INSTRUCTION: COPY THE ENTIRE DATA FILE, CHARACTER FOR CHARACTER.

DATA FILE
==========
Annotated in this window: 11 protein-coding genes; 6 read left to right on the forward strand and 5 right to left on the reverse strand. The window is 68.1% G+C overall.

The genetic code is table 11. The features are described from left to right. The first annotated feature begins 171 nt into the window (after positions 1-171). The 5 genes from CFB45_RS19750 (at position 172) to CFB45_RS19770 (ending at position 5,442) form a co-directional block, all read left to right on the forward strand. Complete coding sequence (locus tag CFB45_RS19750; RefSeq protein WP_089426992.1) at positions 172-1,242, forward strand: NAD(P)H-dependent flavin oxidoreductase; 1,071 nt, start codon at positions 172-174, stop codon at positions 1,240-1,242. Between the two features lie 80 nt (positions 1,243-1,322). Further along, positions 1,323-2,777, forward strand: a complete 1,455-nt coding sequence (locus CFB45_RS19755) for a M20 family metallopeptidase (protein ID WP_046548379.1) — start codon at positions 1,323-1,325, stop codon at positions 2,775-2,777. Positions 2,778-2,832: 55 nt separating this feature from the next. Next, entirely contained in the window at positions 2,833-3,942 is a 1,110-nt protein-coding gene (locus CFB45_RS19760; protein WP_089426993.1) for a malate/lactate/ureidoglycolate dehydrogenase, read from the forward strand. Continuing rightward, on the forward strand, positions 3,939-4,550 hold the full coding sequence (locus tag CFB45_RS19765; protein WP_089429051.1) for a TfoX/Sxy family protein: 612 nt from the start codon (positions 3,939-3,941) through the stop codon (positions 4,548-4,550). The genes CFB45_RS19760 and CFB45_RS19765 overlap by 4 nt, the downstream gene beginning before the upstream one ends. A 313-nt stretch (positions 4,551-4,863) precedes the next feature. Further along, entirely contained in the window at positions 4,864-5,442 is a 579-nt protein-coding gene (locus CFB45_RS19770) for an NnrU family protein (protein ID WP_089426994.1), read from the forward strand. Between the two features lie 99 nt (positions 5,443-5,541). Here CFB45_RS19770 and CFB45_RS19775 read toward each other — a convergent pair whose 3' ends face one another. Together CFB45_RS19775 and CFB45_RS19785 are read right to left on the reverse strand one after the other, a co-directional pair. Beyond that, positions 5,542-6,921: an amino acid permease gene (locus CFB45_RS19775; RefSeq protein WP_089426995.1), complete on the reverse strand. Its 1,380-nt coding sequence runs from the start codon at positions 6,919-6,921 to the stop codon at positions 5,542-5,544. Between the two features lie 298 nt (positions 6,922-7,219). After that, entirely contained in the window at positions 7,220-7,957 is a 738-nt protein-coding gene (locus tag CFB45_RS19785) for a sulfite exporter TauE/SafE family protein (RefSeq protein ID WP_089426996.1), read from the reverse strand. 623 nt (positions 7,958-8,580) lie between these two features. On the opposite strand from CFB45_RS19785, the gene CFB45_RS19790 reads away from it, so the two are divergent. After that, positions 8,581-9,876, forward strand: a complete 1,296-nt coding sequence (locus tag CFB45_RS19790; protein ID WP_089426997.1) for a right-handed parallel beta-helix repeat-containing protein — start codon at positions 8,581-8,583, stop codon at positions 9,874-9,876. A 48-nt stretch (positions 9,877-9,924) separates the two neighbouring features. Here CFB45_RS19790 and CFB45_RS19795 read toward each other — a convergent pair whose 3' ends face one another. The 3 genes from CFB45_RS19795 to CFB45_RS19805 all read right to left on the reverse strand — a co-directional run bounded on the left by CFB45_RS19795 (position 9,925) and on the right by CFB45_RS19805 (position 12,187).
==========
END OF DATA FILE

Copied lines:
Annotated in this window: 11 protein-coding genes; 6 read left to right on the forward strand and 5 right to left on the reverse strand. The window is 68.1% G+C overall.

The genetic code is table 11. The features are described from left to right. The first annotated feature begins 171 nt into the window (after positions 1-171). The 5 genes from CFB45_RS19750 (at position 172) to CFB45_RS19770 (ending at position 5,442) form a co-directional block, all read left to right on the forward strand. Complete coding sequence (locus tag CFB45_RS19750; RefSeq protein WP_089426992.1) at positions 172-1,242, forward strand: NAD(P)H-dependent flavin oxidoreductase; 1,071 nt, start codon at positions 172-174, stop codon at positions 1,240-1,242. Between the two features lie 80 nt (positions 1,243-1,322). Further along, positions 1,323-2,777, forward strand: a complete 1,455-nt coding sequence (locus CFB45_RS19755) for a M20 family metallopeptidase (protein ID WP_046548379.1) — start codon at positions 1,323-1,325, stop codon at positions 2,775-2,777. Positions 2,778-2,832: 55 nt separating this feature from the next. Next, entirely contained in the window at positions 2,833-3,942 is a 1,110-nt protein-coding gene (locus CFB45_RS19760; protein WP_089426993.1) for a malate/lactate/ureidoglycolate dehydrogenase, read from the forward strand. Continuing rightward, on the forward strand, positions 3,939-4,550 hold the full coding sequence (locus tag CFB45_RS19765; protein WP_089429051.1) for a TfoX/Sxy family protein: 612 nt from the start codon (positions 3,939-3,941) through the stop codon (positions 4,548-4,550). The genes CFB45_RS19760 and CFB45_RS19765 overlap by 4 nt, the downstream gene beginning before the upstream one ends. A 313-nt stretch (positions 4,551-4,863) precedes the next feature. Further along, entirely contained in the window at positions 4,864-5,442 is a 579-nt protein-coding gene (locus CFB45_RS19770) for an NnrU family protein (protein ID WP_089426994.1), read from the forward strand. Between the two features lie 99 nt (positions 5,443-5,541). Here CFB45_RS19770 and CFB45_RS19775 read toward each other — a convergent pair whose 3' ends face one another. Together CFB45_RS19775 and CFB45_RS19785 are read right to left on the reverse strand one after the other, a co-directional pair. Beyond that, positions 5,542-6,921: an amino acid permease gene (locus CFB45_RS19775; RefSeq protein WP_089426995.1), complete on the reverse strand. Its 1,380-nt coding sequence runs from the start codon at positions 6,919-6,921 to the stop codon at positions 5,542-5,544. Between the two features lie 298 nt (positions 6,922-7,219). After that, entirely contained in the window at positions 7,220-7,957 is a 738-nt protein-coding gene (locus tag CFB45_RS19785) for a sulfite exporter TauE/SafE family protein (RefSeq protein ID WP_089426996.1), read from the reverse strand. 623 nt (positions 7,958-8,580) lie between these two features. On the opposite strand from CFB45_RS19785, the gene CFB45_RS19790 reads away from it, so the two are divergent. After that, positions 8,581-9,876, forward strand: a complete 1,296-nt coding sequence (locus tag CFB45_RS19790; protein ID WP_089426997.1) for a right-handed parallel beta-helix repeat-containing protein — start codon at positions 8,581-8,583, stop codon at positions 9,874-9,876. A 48-nt stretch (positions 9,877-9,924) separates the two neighbouring features. Here CFB45_RS19790 and CFB45_RS19795 read toward each other — a convergent pair whose 3' ends face one another. The 3 genes from CFB45_RS19795 to CFB45_RS19805 all read right to left on the reverse strand — a co-directional run bounded on the left by CFB45_RS19795 (position 9,925) and on the right by CFB45_RS19805 (position 12,187).